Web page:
Most people would like to remain anonymous while roaming in WMNs for privacy reasons. In this proposed scheme, session key is generated between each node with its neighbors. By using this secret session key, each node can authenticate each other anonymously and subsequent route discovery process is built based on these session keys. Since pseudonyms and nonces are used in this route discovery process, the nodes present in the network cannot be able to reveal sender’s identity.

4.1.2. Unlinkability

In the proposed protocol, the packets (control packets and data packets) are identified by pseudonyms which are generated from random nonces and secret session keys. Within the RREQ message, except the nonce and pseudonyms, the remaining part of the message is encrypted and decrypted at each hop. Hence, for an attacker who can eavesdrop any transmission within the network, it is very difficult for him to find relation between the messages without knowing the encryption key.

4.1.3. Unobservability

Since the nodes involved in the route discovery process of the proposed protocol are anonymous to other valid nodes, the control and data packets are indistinguishable from dummy packets and unobservable to the adversary nodes. It is very difficult for an attacker to find any relation between pseudonyms and nonces since nonces are updated periodically. Only the nodes with valid session keys will be able to decrypt and open the cipher text available within the message. Hence, the protocol ensures complete unobservability to the adversary nodes.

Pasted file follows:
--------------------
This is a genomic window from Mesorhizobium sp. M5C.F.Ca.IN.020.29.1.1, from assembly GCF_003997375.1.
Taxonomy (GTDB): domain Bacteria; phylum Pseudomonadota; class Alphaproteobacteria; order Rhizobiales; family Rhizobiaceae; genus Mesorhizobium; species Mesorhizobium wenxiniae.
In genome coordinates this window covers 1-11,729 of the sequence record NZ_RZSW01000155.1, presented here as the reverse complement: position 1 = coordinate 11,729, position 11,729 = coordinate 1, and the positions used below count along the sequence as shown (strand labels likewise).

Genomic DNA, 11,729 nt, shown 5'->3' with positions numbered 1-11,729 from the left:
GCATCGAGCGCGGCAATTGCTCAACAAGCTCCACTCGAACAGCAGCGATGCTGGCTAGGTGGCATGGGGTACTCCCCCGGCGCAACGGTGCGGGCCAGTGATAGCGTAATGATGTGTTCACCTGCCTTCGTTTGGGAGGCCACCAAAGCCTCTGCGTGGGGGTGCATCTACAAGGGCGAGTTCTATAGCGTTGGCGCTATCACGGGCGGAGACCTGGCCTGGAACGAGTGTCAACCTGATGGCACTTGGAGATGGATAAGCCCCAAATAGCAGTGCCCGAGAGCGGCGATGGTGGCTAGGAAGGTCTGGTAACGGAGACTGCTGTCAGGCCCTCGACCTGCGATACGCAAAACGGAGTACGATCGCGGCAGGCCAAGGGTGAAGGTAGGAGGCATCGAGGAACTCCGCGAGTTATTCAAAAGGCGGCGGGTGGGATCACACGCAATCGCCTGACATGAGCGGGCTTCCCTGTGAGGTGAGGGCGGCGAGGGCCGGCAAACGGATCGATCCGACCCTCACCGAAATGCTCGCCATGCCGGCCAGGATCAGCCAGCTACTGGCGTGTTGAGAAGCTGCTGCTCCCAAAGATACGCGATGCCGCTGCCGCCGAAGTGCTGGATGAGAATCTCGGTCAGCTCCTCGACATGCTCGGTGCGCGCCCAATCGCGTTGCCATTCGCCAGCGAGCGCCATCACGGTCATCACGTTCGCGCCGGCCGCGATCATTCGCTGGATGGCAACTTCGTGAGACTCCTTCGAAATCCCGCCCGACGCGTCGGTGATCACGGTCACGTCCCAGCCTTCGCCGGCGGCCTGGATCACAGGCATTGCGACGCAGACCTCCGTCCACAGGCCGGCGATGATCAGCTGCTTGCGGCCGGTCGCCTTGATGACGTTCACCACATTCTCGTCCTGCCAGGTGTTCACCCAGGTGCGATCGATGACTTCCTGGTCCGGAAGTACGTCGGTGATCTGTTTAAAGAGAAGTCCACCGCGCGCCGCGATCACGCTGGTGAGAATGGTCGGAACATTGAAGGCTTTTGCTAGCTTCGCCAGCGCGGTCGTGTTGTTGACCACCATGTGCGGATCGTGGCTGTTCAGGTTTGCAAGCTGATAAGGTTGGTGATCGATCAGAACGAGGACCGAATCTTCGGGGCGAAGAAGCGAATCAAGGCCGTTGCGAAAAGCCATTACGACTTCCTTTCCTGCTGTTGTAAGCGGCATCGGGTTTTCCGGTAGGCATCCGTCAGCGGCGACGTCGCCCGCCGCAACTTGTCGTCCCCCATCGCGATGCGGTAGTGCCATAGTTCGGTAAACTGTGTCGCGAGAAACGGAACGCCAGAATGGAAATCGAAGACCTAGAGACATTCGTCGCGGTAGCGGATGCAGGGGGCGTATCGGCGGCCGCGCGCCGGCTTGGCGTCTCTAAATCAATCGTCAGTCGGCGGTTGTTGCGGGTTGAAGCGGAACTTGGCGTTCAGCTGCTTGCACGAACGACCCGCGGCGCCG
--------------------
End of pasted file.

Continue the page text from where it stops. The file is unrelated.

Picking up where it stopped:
4.2. Security Analysis

It is known that most of the external and internal attacks against the routing protocols can be prevented by encryption and authentication mechanisms. The proposed scheme, in addition to the strong key management scheme, implements a new Cross-Layer and Subject Logic based Dynamic Reputation (CLSL-DR) mechanism to provide strong security against Denial of Service (DoS) attacks like packet dropping and misdirecting attacks, route disrupting attacks, and so forth. Compared to the existing routing mechanisms, the proposed protocol provides better security against the following DoS attacks.

4.2.1. Packet Dropping and Misdirecting Attacks

PSRR is resistant against packet dropping and misdirecting attacks like worm hole, black hole, gray hole, and jellyfish attacks. The proposed protocol mitigates all these attacks, since the discovered route is completely privacy protected and trust level metric is implemented in the route discovery process which captures all the misbehavior information. As a result, the malicious nodes are isolated during route discovery. The trust level metric of each neighbor node is computed based on link quality metric MEFW which guarantees high performance reliable path. By introducing this efficient reputation computation mechanism in our proposed protocol, the protocol provides strong privacy and security protection against packet dropping and misdirecting attacks.

4.2.2. Access Control